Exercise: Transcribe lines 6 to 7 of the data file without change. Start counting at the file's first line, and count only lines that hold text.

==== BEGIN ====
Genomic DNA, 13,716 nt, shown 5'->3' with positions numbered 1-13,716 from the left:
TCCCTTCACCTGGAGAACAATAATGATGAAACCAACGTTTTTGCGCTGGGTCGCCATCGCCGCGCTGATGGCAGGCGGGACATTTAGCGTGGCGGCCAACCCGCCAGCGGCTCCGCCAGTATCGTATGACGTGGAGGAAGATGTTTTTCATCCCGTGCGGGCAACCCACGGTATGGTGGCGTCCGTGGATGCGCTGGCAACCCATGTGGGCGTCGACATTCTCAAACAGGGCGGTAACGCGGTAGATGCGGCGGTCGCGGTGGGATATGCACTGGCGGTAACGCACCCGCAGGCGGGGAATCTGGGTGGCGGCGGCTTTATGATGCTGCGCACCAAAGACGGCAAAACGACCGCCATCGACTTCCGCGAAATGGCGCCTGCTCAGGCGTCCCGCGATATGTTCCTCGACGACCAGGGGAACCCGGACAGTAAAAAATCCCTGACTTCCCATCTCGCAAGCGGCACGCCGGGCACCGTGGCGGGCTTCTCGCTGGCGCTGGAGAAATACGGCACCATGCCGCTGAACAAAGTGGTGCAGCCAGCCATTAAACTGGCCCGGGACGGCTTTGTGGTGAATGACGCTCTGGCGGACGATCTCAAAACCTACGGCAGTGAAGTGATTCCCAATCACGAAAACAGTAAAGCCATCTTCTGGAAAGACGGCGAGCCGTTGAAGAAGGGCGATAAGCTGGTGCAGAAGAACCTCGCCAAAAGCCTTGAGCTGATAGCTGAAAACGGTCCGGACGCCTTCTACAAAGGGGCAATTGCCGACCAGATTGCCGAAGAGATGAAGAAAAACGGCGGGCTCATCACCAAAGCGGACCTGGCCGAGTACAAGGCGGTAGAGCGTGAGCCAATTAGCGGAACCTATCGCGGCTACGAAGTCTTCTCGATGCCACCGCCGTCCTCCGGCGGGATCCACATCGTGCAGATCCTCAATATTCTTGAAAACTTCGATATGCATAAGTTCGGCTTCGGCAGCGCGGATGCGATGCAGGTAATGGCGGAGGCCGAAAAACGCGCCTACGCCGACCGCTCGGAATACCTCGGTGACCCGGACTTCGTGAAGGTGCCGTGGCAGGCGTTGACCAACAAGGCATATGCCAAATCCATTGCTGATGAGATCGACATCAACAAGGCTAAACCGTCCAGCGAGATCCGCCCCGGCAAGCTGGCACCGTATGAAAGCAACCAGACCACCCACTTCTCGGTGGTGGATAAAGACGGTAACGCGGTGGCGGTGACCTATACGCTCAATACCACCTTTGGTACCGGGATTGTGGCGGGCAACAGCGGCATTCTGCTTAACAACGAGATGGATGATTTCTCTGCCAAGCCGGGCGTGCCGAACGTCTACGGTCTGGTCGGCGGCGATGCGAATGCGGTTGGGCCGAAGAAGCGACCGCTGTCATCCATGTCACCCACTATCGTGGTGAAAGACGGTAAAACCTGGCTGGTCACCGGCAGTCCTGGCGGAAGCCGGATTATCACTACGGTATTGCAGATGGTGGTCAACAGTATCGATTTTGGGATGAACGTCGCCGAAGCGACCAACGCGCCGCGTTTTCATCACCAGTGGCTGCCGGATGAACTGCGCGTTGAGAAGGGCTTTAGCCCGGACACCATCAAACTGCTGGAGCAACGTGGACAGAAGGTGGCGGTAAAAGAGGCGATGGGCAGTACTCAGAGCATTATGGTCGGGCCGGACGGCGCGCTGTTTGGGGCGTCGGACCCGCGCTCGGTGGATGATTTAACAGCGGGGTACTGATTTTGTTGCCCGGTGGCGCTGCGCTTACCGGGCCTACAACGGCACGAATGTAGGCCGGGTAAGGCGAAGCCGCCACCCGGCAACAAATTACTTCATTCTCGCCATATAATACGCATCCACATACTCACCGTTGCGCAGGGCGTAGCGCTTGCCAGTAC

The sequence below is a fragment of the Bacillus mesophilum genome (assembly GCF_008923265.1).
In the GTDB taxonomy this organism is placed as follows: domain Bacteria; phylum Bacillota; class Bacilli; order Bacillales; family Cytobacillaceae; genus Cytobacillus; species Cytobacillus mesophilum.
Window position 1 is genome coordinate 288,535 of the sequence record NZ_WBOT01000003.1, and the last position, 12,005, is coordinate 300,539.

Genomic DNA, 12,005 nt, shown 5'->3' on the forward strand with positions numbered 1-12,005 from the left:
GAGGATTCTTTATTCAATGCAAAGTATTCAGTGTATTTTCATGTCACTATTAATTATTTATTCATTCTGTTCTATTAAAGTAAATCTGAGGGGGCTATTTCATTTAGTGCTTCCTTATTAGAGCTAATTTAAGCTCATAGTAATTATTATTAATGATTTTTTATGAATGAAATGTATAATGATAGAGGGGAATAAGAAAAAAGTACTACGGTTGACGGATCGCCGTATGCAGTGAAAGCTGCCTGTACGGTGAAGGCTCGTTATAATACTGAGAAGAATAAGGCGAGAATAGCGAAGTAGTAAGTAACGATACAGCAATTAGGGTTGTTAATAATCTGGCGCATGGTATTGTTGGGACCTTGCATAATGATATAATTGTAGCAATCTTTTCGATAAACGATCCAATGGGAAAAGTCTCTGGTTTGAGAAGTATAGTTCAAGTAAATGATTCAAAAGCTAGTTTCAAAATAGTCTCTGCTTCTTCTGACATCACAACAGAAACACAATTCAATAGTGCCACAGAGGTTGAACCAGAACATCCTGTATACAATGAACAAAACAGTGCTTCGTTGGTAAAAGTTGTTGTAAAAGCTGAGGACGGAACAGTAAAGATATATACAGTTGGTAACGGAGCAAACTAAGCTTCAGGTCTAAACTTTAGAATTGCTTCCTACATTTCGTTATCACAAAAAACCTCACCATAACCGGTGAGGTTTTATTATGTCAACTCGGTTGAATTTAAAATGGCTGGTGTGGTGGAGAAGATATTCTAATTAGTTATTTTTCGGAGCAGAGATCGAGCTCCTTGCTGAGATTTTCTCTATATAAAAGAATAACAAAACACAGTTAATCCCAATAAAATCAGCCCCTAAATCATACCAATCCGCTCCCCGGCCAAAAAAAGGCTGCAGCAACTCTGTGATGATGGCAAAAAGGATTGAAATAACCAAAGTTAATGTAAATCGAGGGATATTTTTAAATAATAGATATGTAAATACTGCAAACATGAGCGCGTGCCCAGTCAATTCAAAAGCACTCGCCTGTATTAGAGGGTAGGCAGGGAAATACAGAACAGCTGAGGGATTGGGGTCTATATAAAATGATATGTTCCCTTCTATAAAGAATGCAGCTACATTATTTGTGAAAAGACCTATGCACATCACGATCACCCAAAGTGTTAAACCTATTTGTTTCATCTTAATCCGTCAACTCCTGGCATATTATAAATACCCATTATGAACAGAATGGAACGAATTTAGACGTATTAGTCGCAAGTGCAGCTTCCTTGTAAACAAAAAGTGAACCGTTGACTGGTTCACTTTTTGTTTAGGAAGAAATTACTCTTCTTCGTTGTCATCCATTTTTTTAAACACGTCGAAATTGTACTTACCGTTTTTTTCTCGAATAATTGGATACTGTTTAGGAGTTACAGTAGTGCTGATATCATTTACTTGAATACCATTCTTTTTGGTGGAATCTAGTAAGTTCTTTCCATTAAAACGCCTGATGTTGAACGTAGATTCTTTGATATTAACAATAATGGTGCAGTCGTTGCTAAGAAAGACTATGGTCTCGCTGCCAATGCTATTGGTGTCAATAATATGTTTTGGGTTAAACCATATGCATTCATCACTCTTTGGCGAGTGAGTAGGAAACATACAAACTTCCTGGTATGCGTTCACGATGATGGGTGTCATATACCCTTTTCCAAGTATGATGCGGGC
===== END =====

Genomic DNA, 12,005 nt, shown 5'->3' on the forward strand with positions numbered 1-12,005 from the left:
GAGGATTCTTTATTCAATGCAAAGTATTCAGTGTATTTTCATGTCACTATTAATTATTTATTCATTCTGTTCTATTAAAGTAAATCTGAGGGGGCTATTTCATTTAGTGCTTCCTTATTAGAGCTAATTTAAGCTCATAGTAATTATTATTAATGATTTTTTATGAATGAAATGTATAATGATAGAGGGGAATAAGAAAAAAGTACTACGGTTGACGGATCGCCGTATGCAGTGAAAGCTGCCTGTACGGTGAAGGCTCGTTATAATACTGAGAAGAATAAGGCGAGAATAGCGAAGTAGTAAGTAACGATACAGCAATTAGGGTTGTTAATAATCTGGCGCATGGTATTGTTGGGACCTTGCATAATGATATAATTGTAGCAATCTTTTCGATAAACGATCCAATGGGAAAAGTCTCTGGTTTGAGAAGTATAGTTCAAGTAAATGATTCAAAAGCTAGTTTCAAAATAGTCTCTGCTTCTTCTGACATCACAACAGAAACACAATTCAATAGTGCCACAGAGGTTGAACCAGAACATCCTGTATACAATGAACAAAACAGTGCTTCGTTGGTAAAAGTTGTTGTAAAAGCTGAGGACGGAACAGTAAAGATATATACAGTTGGTAACGGAGCAAACTAAGCTTCAGGTCTAAACTTTAGAATTGCTTCCTACATTTCGTTATCACAAAAAACCTCACCATAACCGGTGAGGTTTTATTATGTCAACTCGGTTGAATTTAAAATGGCTGGTGTGGTGGAGAAGATATTCTAATTAGTTATTTTTCGGAGCAGAGATCGAGCTCCTTGCTGAGATTTTCTCTATATAAAAGAATAACAAAACACAGTTAATCCCAATAAAATCAGCCCCTAAATCATACCAATCCGCTCCCCGGCCAAAAAAAGGCTGCAGCAACTCTGTGATGATGGCAAAAAGGATTGAAATAACCAAAGTTAATGTAAATCGAGGGATATTTTTAAATAATAGATATGTAAATACTGCAAACATGAGCGCGTGCCCAGTCAATTCAAAAGCACTCGCCTGTATTAGAGGGTAGGCAGGGAAATACAGAACAGCTGAGGGATTGGGGTCTATATAAAATGATATGTTCCCTTCTATAAAGAATGCAGCTACATTATTTGTGAAAAGACCTATGCACATCACGATCACCCAAAGTGTTAAACCTATTTGTTTCATCTTAATCCGTCAACTCCTGGCATATTATAAATACCCATTATGAACAGAATGGAACGAATTTAGACGTATTAGTCGCAAGTGCAGCTTCCTTGTAAACAAAAAGTGAACCGTTGACTGGTTCACTTTTTGTTTAGGAAGAAATTACTCTTCTTCGTTGTCATCCATTTTTTTAAACACGTCGAAATTGTACTTACCGTTTTTTTCTCGAATAATTGGATACTGTTTAGGAGTTACAGTAGTGCTGATATCATTTACTTGAATACCATTCTTTTTGGTGGAATCTAGTAAGTTCTTTCCATTAAAACGCCTGATGTTGAACGTAGATTCTTTGATATTAACAATAATGGTGCAGTCGTTGCTAAGAAAGACTATGGTCTCGCTGCCAATGCTATTGGTGTCAATAATATGTTTTGGGTTAAACCATATGCATTCATCACTCTTTGGCGAGTGAGTAGGAAACATACAAACTTCCTGGTATGCGTTCACGATGATGGGTGTCATATACCCTTTTCCAAGTATGATGCGGGC